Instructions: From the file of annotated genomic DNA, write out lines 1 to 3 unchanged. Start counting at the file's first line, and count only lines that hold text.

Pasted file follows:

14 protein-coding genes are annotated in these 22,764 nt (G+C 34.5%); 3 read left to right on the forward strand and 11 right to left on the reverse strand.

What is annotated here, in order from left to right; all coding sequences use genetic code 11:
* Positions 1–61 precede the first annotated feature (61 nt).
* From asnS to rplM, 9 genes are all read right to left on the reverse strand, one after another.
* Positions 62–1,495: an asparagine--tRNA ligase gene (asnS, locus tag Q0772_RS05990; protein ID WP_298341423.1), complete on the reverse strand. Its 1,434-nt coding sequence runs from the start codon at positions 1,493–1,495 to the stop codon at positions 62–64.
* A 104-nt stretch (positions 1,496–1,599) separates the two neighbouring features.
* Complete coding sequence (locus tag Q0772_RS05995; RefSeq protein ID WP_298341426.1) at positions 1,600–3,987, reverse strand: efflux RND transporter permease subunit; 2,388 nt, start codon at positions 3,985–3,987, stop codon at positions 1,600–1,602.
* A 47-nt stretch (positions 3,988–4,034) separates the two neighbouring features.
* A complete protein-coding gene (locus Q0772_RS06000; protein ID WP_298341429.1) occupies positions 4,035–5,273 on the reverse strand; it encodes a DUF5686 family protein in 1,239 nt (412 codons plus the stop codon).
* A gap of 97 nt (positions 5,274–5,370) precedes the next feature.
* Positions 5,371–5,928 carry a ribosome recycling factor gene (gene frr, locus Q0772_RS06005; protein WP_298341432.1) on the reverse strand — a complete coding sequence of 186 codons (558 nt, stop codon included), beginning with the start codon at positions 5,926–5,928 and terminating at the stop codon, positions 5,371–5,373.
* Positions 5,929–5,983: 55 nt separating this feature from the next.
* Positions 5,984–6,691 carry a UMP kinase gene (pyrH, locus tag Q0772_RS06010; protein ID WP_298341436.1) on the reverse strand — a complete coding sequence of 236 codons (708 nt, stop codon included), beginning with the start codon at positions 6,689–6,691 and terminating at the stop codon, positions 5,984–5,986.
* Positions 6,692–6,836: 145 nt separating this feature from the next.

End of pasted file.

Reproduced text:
14 protein-coding genes are annotated in these 22,764 nt (G+C 34.5%); 3 read left to right on the forward strand and 11 right to left on the reverse strand.

What is annotated here, in order from left to right; all coding sequences use genetic code 11:
* Positions 1–61 precede the first annotated feature (61 nt).